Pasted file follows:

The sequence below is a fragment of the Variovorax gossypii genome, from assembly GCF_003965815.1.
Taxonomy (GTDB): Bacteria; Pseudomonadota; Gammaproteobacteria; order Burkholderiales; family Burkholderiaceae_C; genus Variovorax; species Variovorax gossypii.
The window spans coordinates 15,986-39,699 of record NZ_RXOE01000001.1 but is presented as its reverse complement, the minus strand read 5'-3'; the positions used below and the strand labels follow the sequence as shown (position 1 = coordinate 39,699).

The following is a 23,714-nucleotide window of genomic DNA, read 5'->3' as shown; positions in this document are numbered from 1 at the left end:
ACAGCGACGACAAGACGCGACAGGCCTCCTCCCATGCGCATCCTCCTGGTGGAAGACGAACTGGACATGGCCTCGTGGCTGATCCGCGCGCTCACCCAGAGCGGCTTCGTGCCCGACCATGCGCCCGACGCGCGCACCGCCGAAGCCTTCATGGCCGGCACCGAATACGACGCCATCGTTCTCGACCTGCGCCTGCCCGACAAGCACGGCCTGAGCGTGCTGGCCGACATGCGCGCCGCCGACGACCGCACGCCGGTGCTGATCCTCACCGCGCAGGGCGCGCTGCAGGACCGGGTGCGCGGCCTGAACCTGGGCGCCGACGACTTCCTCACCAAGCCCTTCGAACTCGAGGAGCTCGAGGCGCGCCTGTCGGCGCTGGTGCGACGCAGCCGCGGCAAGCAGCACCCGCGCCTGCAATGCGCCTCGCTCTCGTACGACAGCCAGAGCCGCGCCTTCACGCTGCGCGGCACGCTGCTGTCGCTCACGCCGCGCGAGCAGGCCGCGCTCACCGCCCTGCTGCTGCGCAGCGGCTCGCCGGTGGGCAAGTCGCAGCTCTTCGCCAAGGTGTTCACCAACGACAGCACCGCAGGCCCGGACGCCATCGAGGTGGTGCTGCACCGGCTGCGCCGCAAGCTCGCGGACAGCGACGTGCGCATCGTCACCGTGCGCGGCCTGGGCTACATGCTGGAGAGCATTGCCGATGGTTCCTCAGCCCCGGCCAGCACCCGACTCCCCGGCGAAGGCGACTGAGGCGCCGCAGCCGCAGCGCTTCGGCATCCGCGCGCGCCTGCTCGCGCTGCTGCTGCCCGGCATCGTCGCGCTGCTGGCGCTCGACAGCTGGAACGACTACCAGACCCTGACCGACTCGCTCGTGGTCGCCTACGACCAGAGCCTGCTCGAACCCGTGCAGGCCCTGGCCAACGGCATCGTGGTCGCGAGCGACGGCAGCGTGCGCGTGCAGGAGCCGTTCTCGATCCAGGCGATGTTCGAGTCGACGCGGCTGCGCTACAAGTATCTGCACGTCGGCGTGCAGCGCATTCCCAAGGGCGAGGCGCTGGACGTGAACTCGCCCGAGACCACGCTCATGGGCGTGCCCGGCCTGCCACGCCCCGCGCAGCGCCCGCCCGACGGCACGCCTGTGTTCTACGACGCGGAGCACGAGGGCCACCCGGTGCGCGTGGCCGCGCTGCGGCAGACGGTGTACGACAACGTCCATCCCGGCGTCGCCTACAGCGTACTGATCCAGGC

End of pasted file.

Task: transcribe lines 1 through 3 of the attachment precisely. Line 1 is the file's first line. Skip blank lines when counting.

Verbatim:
The sequence below is a fragment of the Variovorax gossypii genome, from assembly GCF_003965815.1.
Taxonomy (GTDB): Bacteria; Pseudomonadota; Gammaproteobacteria; order Burkholderiales; family Burkholderiaceae_C; genus Variovorax; species Variovorax gossypii.
The window spans coordinates 15,986-39,699 of record NZ_RXOE01000001.1 but is presented as its reverse complement, the minus strand read 5'-3'; the positions used below and the strand labels follow the sequence as shown (position 1 = coordinate 39,699).